Blunden's War - Part 13: A blackberry at Ocean Villas
The familiar training, marching and action had now become a fixed pattern. The battalion had marched South to the Ancre, had completed training in Monchy Breton ('Monkey Britain'). In that training, the battalion had trained for the required success in the taking of Beaucourt Ridge. That training had been proved to have a number of punctures in it - the Germans being aware of what was planned. But the army ploughs on, and September gives the battalion something of a break.
Blunden describes his billet at Englebelmer in a chemist's house; a rural idyll of loaded apple trees and sweet poetic conversation with James Cassels. Cassels is now, presumably, forgiven by the army for his 'fraternisation' at Festubert (see 11b), and because of his courage. Blunden and he chose a room each in the chemist's house - until, the same night, the Germans poured high explosive into the orchard and they finished it in the cellar.
Col. Harrison had reorganised the battalion after its losses at Beaucourt Ridge. But, marching the 400 new men from England from their railhead at Belle Eglise, Blunden knew it may be their last as the battalion was sent back to 'the more obvious kind of war' at Auchonvillers ('Ocean Villas'), an intimate village ruin close to the line.
We can still go with Blunden on the road from Englebelmer over the downs; we can go via Mailly Maillet with its magnificent church front then 'protected' with straw bags from the missiles of war - you can see the marks left even today. Down the road we can see where the gun pits under the tinting leaves of the apple trees, contain the 'huge throat of the howitzer being elevated to hurl horror at Thiepval Crucifix'. We can see the indentations in the sides of the sunken road which are the remains of dugouts.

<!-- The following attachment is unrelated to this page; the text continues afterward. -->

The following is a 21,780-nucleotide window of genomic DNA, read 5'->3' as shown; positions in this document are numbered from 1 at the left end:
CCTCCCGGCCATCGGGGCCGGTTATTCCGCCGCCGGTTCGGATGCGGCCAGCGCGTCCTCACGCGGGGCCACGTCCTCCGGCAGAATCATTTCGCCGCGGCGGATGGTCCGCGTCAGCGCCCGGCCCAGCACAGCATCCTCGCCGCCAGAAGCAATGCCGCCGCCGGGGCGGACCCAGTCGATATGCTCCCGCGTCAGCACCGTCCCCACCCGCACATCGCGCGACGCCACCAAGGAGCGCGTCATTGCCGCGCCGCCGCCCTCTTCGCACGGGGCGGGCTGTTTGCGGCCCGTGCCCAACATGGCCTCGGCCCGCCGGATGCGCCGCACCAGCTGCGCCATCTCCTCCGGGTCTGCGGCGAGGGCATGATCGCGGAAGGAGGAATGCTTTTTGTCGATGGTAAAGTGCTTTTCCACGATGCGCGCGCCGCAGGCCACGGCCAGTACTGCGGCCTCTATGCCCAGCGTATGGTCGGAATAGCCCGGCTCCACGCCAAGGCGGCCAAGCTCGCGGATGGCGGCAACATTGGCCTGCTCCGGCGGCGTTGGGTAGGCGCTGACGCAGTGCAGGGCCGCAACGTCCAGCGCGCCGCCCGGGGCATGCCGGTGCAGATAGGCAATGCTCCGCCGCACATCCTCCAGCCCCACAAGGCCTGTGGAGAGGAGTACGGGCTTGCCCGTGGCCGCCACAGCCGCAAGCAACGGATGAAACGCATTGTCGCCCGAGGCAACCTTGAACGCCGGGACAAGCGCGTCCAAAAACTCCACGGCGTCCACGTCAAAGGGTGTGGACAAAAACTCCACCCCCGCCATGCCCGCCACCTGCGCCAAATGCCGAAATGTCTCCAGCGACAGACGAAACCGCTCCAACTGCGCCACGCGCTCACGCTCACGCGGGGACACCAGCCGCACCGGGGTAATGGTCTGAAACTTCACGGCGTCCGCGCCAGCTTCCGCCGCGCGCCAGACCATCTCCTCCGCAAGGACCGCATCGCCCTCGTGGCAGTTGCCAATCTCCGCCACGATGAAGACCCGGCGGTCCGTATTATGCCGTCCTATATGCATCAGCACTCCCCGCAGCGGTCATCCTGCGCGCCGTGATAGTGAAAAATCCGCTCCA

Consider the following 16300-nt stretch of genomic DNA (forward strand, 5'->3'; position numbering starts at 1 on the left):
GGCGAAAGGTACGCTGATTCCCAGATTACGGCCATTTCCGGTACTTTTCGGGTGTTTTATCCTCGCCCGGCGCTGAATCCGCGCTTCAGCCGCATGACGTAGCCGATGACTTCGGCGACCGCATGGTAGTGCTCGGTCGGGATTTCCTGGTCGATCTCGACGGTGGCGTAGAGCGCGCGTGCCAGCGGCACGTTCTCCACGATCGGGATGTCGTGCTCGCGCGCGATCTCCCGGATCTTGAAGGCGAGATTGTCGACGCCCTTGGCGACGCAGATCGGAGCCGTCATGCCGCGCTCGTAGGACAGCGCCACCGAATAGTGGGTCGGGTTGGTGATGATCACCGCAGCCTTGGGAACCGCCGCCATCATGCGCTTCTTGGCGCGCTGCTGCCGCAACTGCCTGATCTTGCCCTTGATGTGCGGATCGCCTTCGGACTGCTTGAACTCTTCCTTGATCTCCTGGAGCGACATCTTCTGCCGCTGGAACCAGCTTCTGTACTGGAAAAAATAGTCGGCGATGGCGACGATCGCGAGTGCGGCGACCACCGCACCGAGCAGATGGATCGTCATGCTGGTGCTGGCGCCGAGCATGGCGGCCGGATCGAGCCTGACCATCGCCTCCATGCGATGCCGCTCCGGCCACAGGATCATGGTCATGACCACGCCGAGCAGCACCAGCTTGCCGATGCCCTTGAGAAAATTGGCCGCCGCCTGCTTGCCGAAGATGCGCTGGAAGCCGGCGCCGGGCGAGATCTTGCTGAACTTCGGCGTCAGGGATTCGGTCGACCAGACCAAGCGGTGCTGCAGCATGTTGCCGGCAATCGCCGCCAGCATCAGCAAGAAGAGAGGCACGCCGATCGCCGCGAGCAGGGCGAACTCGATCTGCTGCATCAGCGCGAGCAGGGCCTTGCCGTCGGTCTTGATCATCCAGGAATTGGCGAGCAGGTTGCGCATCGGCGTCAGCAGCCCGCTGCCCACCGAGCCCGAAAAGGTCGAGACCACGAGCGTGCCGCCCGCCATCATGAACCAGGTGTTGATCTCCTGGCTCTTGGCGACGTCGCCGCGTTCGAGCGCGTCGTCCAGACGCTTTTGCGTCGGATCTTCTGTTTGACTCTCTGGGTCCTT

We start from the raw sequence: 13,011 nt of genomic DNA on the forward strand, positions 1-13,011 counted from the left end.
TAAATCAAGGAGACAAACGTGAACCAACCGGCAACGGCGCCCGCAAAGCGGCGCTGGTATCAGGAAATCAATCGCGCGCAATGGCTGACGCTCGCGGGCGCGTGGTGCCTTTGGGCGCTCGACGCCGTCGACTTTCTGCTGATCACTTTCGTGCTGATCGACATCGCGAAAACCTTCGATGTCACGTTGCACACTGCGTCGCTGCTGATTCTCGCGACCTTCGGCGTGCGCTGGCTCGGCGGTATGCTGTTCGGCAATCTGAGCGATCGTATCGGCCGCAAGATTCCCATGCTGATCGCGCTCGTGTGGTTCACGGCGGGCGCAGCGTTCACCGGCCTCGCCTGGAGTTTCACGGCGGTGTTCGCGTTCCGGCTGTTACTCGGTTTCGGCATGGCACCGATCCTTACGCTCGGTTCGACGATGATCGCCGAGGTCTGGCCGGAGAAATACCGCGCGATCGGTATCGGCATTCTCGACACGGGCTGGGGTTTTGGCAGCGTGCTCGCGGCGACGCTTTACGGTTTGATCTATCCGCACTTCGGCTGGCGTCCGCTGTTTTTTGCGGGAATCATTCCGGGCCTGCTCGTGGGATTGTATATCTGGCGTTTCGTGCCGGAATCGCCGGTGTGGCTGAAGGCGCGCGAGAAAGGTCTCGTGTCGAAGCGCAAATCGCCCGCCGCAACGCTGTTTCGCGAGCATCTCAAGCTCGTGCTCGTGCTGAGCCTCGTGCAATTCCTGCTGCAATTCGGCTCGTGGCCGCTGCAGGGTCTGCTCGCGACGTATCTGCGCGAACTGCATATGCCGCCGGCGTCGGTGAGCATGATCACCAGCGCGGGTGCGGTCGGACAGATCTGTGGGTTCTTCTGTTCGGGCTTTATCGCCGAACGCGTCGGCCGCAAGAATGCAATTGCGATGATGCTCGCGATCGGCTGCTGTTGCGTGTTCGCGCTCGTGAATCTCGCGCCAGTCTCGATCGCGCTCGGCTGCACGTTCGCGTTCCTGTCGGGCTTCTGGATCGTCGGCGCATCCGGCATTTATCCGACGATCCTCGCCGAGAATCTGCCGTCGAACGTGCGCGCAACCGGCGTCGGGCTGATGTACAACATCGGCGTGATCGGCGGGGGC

Soon we are in Auchonvillers. French troops had recently left, 'leaving behind antiquated cricket ball grenades, and others with tennis bat handles, which we had best leave alone.'
'The heart of the village is masked with its hedges and orchards from almost all ground observation. That heart, nevertheless, bleeds. The village ruins balance like mad acrobats. The church retains a kind of conceptual shape. Up that naked road the stern eye of Beaumont Hamel - turn Amaryllis, turn - this way the tourist's privacy is preserved by ruins and fruitful branches.'
The picture shows Blunden's daughter Margi picking a blackberry at the same spot ninety years later...
'Then we walk under the lee of a damp smelling bank of chalk along a chalky track, pick a blackberry from a bramble...and enter that long and noted trench, Second Avenue.'